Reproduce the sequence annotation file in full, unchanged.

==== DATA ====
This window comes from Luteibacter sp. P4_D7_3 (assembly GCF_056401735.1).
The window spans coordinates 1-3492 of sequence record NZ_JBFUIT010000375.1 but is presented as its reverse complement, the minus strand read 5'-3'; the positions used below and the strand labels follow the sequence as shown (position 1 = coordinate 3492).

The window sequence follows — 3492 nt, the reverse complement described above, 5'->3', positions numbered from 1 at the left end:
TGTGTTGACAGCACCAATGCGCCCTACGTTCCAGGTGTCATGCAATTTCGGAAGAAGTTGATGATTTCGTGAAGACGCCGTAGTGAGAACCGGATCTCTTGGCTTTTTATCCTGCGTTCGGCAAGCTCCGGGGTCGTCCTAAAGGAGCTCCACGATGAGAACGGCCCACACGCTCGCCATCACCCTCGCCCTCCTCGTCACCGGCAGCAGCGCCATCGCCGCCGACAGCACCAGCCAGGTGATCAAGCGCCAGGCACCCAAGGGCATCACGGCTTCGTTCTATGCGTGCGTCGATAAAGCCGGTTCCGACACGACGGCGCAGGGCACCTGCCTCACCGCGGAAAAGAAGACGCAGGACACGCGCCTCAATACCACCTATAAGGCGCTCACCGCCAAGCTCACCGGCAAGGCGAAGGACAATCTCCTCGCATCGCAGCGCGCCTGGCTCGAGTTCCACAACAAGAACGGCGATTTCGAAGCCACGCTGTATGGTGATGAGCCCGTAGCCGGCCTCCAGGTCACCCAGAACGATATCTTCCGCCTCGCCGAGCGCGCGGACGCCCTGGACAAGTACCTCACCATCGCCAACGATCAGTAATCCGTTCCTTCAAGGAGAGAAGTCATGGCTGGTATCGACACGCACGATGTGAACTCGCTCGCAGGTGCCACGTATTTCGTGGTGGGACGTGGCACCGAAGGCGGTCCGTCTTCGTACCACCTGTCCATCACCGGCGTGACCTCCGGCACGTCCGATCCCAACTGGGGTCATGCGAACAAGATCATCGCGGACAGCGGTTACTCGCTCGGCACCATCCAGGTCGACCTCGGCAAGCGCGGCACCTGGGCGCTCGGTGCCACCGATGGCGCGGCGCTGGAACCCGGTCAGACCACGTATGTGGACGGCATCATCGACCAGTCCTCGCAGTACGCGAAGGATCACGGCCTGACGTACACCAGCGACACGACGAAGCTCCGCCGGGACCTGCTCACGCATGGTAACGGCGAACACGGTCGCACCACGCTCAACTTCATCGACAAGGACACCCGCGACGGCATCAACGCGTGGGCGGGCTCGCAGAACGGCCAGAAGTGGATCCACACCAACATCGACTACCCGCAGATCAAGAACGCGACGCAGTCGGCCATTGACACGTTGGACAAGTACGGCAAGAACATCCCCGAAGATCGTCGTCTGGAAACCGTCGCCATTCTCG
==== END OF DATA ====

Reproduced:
This window comes from Luteibacter sp. P4_D7_3 (assembly GCF_056401735.1).
The window spans coordinates 1-3492 of sequence record NZ_JBFUIT010000375.1 but is presented as its reverse complement, the minus strand read 5'-3'; the positions used below and the strand labels follow the sequence as shown (position 1 = coordinate 3492).

The window sequence follows — 3492 nt, the reverse complement described above, 5'->3', positions numbered from 1 at the left end:
TGTGTTGACAGCACCAATGCGCCCTACGTTCCAGGTGTCATGCAATTTCGGAAGAAGTTGATGATTTCGTGAAGACGCCGTAGTGAGAACCGGATCTCTTGGCTTTTTATCCTGCGTTCGGCAAGCTCCGGGGTCGTCCTAAAGGAGCTCCACGATGAGAACGGCCCACACGCTCGCCATCACCCTCGCCCTCCTCGTCACCGGCAGCAGCGCCATCGCCGCCGACAGCACCAGCCAGGTGATCAAGCGCCAGGCACCCAAGGGCATCACGGCTTCGTTCTATGCGTGCGTCGATAAAGCCGGTTCCGACACGACGGCGCAGGGCACCTGCCTCACCGCGGAAAAGAAGACGCAGGACACGCGCCTCAATACCACCTATAAGGCGCTCACCGCCAAGCTCACCGGCAAGGCGAAGGACAATCTCCTCGCATCGCAGCGCGCCTGGCTCGAGTTCCACAACAAGAACGGCGATTTCGAAGCCACGCTGTATGGTGATGAGCCCGTAGCCGGCCTCCAGGTCACCCAGAACGATATCTTCCGCCTCGCCGAGCGCGCGGACGCCCTGGACAAGTACCTCACCATCGCCAACGATCAGTAATCCGTTCCTTCAAGGAGAGAAGTCATGGCTGGTATCGACACGCACGATGTGAACTCGCTCGCAGGTGCCACGTATTTCGTGGTGGGACGTGGCACCGAAGGCGGTCCGTCTTCGTACCACCTGTCCATCACCGGCGTGACCTCCGGCACGTCCGATCCCAACTGGGGTCATGCGAACAAGATCATCGCGGACAGCGGTTACTCGCTCGGCACCATCCAGGTCGACCTCGGCAAGCGCGGCACCTGGGCGCTCGGTGCCACCGATGGCGCGGCGCTGGAACCCGGTCAGACCACGTATGTGGACGGCATCATCGACCAGTCCTCGCAGTACGCGAAGGATCACGGCCTGACGTACACCAGCGACACGACGAAGCTCCGCCGGGACCTGCTCACGCATGGTAACGGCGAACACGGTCGCACCACGCTCAACTTCATCGACAAGGACACCCGCGACGGCATCAACGCGTGGGCGGGCTCGCAGAACGGCCAGAAGTGGATCCACACCAACATCGACTACCCGCAGATCAAGAACGCGACGCAGTCGGCCATTGACACGTTGGACAAGTACGGCAAGAACATCCCCGAAGATCGTCGTCTGGAAACCGTCGCCATTCTCG